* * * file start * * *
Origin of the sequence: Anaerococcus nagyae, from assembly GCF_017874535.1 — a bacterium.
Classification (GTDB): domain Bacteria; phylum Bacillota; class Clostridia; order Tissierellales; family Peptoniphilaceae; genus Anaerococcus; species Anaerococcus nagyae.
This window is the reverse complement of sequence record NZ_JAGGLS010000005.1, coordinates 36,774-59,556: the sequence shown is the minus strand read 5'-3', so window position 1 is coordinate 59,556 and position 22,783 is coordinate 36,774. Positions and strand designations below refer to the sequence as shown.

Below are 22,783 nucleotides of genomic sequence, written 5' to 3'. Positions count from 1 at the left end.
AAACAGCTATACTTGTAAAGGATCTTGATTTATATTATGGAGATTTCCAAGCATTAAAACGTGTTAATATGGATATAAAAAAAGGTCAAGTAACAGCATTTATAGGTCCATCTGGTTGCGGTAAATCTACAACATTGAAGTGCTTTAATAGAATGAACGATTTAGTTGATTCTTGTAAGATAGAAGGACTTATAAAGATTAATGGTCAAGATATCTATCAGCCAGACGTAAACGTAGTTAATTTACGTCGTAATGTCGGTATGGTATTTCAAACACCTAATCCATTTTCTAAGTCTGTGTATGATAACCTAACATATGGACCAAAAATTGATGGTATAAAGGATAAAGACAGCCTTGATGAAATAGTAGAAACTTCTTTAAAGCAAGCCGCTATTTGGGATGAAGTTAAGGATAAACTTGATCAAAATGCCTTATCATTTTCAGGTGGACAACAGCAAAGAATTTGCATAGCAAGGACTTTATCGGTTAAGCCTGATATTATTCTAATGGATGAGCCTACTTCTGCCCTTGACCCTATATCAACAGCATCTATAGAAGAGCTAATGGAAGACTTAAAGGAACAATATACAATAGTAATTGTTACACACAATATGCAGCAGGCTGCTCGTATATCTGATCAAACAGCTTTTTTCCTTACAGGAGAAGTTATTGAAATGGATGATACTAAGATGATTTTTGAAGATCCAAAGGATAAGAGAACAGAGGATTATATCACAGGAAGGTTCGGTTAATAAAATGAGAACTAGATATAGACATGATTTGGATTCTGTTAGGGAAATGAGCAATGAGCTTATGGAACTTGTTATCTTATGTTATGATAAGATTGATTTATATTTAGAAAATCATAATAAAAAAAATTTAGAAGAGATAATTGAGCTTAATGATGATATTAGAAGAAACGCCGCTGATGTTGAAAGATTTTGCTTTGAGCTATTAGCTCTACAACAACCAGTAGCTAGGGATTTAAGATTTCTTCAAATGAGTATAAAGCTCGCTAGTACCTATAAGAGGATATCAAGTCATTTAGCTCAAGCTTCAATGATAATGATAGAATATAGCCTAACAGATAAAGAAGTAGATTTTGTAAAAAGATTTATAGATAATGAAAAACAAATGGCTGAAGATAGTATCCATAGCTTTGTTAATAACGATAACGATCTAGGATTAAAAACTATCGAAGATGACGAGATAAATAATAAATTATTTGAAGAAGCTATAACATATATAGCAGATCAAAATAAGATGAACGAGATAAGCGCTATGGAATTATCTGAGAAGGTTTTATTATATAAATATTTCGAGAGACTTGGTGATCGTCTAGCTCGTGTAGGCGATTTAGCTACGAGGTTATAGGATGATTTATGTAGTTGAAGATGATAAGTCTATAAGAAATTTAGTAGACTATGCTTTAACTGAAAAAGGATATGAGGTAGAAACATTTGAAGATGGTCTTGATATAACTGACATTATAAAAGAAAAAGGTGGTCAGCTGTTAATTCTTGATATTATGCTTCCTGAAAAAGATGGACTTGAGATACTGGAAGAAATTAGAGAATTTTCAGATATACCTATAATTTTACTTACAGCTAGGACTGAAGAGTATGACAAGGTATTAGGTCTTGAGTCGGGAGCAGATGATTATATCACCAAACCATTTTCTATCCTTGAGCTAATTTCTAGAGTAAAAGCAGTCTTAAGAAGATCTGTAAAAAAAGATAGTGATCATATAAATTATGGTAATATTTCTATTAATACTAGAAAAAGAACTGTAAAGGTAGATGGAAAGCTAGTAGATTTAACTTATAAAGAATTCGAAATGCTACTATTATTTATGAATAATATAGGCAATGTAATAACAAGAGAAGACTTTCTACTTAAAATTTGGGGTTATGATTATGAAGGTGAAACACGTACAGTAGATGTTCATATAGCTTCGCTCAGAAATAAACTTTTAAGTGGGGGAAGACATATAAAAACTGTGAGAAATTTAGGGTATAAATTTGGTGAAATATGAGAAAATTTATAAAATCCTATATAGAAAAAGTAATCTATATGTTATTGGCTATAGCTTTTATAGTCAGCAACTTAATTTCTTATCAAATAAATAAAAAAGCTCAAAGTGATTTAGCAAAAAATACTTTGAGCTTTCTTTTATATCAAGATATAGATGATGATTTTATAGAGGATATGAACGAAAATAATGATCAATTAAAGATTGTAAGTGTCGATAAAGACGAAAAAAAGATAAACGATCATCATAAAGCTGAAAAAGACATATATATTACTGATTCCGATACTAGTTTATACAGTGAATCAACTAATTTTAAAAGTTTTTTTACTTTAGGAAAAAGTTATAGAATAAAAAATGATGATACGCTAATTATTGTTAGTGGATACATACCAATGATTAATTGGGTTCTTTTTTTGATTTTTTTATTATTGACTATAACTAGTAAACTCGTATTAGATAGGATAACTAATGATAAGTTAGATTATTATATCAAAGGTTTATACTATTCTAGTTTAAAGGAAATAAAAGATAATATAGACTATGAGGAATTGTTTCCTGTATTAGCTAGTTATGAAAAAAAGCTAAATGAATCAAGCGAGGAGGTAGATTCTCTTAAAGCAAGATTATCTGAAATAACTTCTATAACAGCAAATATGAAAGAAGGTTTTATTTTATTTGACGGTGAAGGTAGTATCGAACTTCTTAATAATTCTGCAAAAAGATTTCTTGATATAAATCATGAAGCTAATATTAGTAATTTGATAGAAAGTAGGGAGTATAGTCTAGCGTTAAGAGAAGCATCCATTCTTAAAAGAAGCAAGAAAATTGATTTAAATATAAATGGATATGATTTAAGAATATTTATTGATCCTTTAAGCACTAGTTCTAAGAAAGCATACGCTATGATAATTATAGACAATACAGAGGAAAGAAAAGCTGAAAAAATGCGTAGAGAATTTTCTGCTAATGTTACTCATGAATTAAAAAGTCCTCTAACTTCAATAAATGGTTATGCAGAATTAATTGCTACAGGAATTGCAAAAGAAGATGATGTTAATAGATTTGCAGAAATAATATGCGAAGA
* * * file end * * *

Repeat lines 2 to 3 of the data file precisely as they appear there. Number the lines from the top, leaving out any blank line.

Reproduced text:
Classification (GTDB): domain Bacteria; phylum Bacillota; class Clostridia; order Tissierellales; family Peptoniphilaceae; genus Anaerococcus; species Anaerococcus nagyae.
This window is the reverse complement of sequence record NZ_JAGGLS010000005.1, coordinates 36,774-59,556: the sequence shown is the minus strand read 5'-3', so window position 1 is coordinate 59,556 and position 22,783 is coordinate 36,774. Positions and strand designations below refer to the sequence as shown.